Over the last few months, I’ve come across several people asking if they should pay an agent or editor or publisher for X or Y or Z. Today I’m answering some of these questions.
Should I pay an agent a reading fee?
The Association of Author Representatives clearly state that literary agents are not to charge clients or potential clients for reading or editing their work.
For that reason, members may not charge clients or potential clients a fee for reading and evaluating literary works
Literary agents are paid a percentage of the advance and royalty they negotiate on your behalf when they sell your book to a traditional publisher. The industry standard is 15 percent. Many agents negotiate that the publisher will forward them the full advance or royalty payment, and the agent will then check the royalty statement, take their 15%, and forward the balance to the author.
Kathryn Kristine Rusch recommends negotiating that the publisher make two payments—15% to the agent, and the remainder to the author. I suspect more authors will be asking for this split after the recent case where author Chuck Palahnuik was virtually bankrupted when his agent’s accountant embezzled the funds.
Not all publishers pay advances—if that’s the case, the agent gets paid purely on royalties. Either way, the agent gets paid a proportion of book sales. That’s it.
Should I pay a publisher a reading fee?
Reputable publishers make money by selling books. Period.
Yes, there are a lot of up-front costs in owning a publishing business, even a small press.
If a publisher doesn’t have the resources to read submissions, then they should close submissions for a period (as many do).
Otherwise it would be all to easy for a publisher to charge prospective authors a reading fee. (I’ve seen $35 discussed in Facebook groups). They could turn that into a profit centre. There is also no way to tell the publisher actually read your submission. They could just take your $35 and send back a form rejection letter or email.
Yes, it takes time for publishers to read and assess submissions, and time is money.
Some even pay readers to go through the slush pile. But this is a cost of publishing. If publishers don’t have the time, they can say they only accept submissions from literary agents, or close submissions for a period.
If you download Christian Publishers: A Guide to Publishers Specializing in Christian Fiction, you’ll see I divide out those publishers which are accepting submissions from those who only accept agented submissions. Unfortunately, the high-profile publishers don’t accept unsolicited submissions.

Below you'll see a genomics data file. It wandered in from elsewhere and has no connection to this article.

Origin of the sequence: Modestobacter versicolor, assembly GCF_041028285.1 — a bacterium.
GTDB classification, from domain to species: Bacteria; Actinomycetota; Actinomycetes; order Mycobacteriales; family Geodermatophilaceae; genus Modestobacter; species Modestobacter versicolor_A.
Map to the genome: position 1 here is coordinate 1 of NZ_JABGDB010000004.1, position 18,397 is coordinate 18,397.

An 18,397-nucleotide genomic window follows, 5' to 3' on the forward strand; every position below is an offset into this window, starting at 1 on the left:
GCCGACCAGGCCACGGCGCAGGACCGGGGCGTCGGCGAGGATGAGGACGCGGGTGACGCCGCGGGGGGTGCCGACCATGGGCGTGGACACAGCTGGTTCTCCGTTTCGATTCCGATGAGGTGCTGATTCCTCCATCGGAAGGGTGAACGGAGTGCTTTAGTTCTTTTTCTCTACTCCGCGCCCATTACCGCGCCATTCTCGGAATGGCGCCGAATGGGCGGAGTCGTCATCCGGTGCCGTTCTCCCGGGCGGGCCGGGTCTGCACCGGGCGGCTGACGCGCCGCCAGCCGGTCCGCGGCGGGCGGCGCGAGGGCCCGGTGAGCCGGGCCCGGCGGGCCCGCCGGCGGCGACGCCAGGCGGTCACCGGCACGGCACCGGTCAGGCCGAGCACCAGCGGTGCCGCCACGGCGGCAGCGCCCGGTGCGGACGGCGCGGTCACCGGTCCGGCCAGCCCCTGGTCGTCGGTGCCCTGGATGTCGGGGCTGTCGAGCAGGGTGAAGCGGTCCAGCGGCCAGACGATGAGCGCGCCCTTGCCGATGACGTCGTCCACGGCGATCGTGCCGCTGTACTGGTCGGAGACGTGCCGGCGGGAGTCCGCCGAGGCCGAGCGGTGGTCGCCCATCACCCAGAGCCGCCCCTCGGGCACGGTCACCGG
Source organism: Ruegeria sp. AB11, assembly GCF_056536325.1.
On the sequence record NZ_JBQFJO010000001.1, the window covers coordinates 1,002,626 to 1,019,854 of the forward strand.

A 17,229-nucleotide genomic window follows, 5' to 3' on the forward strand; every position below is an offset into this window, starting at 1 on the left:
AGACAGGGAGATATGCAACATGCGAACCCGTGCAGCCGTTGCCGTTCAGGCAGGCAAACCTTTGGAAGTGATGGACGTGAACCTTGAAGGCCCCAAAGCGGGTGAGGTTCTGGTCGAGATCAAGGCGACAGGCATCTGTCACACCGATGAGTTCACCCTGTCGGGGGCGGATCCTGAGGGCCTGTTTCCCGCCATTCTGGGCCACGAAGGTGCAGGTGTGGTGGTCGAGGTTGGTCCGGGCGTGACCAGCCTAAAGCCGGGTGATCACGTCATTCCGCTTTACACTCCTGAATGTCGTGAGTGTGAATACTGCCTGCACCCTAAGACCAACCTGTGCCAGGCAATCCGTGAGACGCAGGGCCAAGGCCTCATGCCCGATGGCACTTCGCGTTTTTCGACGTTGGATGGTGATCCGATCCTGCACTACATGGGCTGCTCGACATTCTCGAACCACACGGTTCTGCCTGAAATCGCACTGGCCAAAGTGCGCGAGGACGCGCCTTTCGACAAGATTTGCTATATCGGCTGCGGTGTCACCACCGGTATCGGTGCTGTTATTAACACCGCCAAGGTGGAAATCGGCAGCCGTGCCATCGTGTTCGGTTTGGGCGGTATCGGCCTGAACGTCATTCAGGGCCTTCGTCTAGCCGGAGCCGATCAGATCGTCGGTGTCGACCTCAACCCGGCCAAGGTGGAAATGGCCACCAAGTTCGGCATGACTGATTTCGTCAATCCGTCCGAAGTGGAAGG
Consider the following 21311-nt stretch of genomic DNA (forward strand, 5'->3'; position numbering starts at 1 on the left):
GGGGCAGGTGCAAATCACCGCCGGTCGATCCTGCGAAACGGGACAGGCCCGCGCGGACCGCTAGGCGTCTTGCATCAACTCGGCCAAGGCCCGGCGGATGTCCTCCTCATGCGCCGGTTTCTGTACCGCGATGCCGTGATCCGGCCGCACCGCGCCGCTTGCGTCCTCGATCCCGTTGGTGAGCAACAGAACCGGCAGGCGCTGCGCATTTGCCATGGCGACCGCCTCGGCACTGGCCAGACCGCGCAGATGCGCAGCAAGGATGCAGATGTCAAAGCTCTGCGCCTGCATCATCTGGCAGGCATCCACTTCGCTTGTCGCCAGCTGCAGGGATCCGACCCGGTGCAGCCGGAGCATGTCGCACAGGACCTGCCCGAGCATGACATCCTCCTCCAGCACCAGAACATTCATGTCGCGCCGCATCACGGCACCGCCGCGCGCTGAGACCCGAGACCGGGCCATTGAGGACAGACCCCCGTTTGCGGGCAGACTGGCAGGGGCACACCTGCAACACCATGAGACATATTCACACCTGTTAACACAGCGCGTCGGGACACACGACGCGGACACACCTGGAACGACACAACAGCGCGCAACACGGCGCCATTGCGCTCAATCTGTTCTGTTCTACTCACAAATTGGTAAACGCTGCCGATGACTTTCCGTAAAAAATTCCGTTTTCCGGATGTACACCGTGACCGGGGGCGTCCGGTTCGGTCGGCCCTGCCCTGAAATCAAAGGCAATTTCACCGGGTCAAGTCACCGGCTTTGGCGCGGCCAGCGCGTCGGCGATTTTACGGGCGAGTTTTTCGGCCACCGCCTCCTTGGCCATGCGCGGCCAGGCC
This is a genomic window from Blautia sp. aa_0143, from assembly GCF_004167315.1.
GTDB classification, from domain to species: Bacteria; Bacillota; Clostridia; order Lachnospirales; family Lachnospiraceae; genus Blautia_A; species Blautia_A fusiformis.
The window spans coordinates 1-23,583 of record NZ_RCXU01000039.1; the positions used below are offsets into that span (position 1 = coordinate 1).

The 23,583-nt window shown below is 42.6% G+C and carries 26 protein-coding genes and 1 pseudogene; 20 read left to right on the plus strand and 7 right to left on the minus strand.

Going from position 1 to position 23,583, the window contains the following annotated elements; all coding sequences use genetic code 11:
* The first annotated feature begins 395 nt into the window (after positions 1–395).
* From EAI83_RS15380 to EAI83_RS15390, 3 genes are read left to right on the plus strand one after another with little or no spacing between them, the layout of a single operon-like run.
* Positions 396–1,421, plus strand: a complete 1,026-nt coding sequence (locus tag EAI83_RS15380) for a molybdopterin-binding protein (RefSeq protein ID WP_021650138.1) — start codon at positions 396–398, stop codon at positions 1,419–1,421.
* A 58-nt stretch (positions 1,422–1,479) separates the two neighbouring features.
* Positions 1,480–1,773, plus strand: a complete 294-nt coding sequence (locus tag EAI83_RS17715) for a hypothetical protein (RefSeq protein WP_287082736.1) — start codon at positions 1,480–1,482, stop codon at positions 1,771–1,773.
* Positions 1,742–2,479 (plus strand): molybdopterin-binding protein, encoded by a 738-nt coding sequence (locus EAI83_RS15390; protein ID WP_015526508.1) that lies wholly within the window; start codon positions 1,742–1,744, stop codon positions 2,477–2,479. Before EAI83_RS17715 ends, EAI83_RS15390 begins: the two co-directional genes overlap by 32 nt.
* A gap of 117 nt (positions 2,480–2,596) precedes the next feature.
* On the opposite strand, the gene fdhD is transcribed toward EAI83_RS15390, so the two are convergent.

(If you want to know how to find a Christian literary agent, check out this post: How do I find a Christian Literary Agent?)
Should I pay to have my manuscript edited before I submit to an agent or publisher?
Some agents also moonlight as freelance editors. I’m in two minds about this. I can see the appeal in using their skills to earn a little money on the side. I can definitely see the attraction for unpublished authors. After all, paying an agent to edit your manuscript gets you in front of an industry insider, which might be the vital step you need to be offered agency representation or a publishing contract.
However, this goes against the AARs ethical standards:
The AAR believes that the practice of literary agents charging clients or potential clients for reading and evaluating literary works … the term “reading and evaluating literary works” includes providing editorial services with respect to such works. The term “charge” includes any request for payment.
So an agent can moonlight as a freelance editor … but not for current or potential clients.
Also, I read endless blog posts about how busy agents are: how many submissions they have to review, how many manuscripts they have to edit, how many contracts and royalty statements they have to review. If they are so busy, they should be spending their non-working hours relaxing, not moonlighting in a job that’s so close to their day job.
I’ve also heard of publishing house editors undertaking freelance editing work.
Many publishing houses outsource their editing to freelance editors. While hiring one of these freelancers should get you a high standard of editing, a freelance editor isn’t likely to have any influence with the publishing house.
Working with an editor for a publishing house might give you some advantage, but there are potential disadvantages. While publishing house employees aren’t covered by the AAR, they are covered by their own employment contracts, which may well prohibit taking outside paid work.
What about freelance editors? (Like me).
If you’re serious about getting represented by a literary agent or being offered a contract with a major traditional publisher, then you need to make sure your submission is the best possible standard.
That may mean getting input on your writing before submitting. That input could come through beta readers, critique partners, contest judges, or a freelance editor.
This doesn’t have to be a full edit: it could mean an assessment of your full manuscript. It could mean copyediting your first couple of chapters, or it could mean assessing your opening chapters to identify any recurring writing issues.
If you’re interested in finding out more, email me via the About page.
Should I pay to enter a writing contest?
That requires a longer answer, and will be the topic of next week’s post.